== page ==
Actually, this is a poor argument to use for those who hold to the big bang to use because it’s self-refuting—they have a similar problem! You see, in the big bang model light has to travel farther than is possible in even 14 billion years. You see, according to the big bang model, at the beginning the universe would develop different temperatures in different places in the universe. But everywhere we measure, the universe has the same temperature—even in the most distant galaxies. In order for all of the different places of the universe to reach a uniform temperature, light had to be exchanged from one place to another. But, even in the supposed 14 billion years that those who hold to the big bang believe in, there hasn’t been enough time for light to travel from one side of the universe to the other. So for those who hold to the big bang to argue that biblical creation is wrong because of this “time travel” problem, they are really “shooting themselves in the foot” because their argument is self-refuting!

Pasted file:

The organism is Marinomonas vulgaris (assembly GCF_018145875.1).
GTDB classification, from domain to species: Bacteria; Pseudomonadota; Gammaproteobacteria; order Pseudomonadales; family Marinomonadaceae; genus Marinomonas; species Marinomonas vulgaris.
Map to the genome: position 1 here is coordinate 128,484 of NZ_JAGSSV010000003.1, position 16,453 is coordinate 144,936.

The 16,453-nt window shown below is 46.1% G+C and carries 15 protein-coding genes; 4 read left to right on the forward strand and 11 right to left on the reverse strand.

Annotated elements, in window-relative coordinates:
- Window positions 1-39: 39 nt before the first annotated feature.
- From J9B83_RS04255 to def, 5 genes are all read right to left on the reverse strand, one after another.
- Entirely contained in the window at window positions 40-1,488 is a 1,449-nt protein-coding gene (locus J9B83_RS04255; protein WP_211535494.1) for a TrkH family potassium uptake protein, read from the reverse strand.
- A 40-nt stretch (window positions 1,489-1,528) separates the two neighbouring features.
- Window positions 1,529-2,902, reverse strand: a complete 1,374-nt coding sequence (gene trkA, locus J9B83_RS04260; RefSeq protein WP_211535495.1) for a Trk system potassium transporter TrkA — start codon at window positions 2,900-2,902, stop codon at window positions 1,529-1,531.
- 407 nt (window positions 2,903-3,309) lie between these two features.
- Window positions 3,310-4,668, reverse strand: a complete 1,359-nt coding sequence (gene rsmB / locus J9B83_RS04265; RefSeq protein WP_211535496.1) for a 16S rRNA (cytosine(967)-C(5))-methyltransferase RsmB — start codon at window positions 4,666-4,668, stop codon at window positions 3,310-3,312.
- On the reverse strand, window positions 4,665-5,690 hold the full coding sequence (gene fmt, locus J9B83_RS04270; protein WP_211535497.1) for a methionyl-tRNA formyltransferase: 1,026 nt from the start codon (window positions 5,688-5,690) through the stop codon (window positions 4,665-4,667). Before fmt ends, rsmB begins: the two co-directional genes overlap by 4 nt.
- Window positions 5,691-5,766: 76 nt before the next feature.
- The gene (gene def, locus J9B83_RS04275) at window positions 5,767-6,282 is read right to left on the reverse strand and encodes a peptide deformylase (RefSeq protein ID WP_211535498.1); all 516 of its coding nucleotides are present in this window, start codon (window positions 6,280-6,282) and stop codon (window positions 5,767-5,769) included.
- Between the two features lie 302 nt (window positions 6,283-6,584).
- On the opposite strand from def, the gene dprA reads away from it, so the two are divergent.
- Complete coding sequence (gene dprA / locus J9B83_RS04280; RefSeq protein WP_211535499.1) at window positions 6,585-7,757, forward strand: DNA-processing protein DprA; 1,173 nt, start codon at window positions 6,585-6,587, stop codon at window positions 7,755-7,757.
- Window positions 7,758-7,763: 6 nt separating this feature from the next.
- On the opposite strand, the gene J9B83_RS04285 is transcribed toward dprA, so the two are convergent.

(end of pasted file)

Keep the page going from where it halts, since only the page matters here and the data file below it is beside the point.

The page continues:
I think it’s a fair summary to say Hammy’s argument boils down to, “Well, yeah, starlight is a huge problem for the young-earth model, but that’s OK because hey — it’s also a much smaller problem for the old-earth view!” It’s basically the equivalent of a 400-pound sixth grader telling a bully he’s fat too because he can only do 12 chin-ups.

Fatty. You still have 3-4 percent body fat.

Fatty. You still have 3-4 percent body fat.

Talk about self-refuting. Get this: The way outfits like AiG make sense out of the devastating specter that is distant starlight is by mumbling a bunch of science-y sounding things until the audience is sufficiently confused (which is how they deal with most such things) and asserting that the problem exists only because it’s based on assumptions like the constancy of the speed of light and the rigidity of time.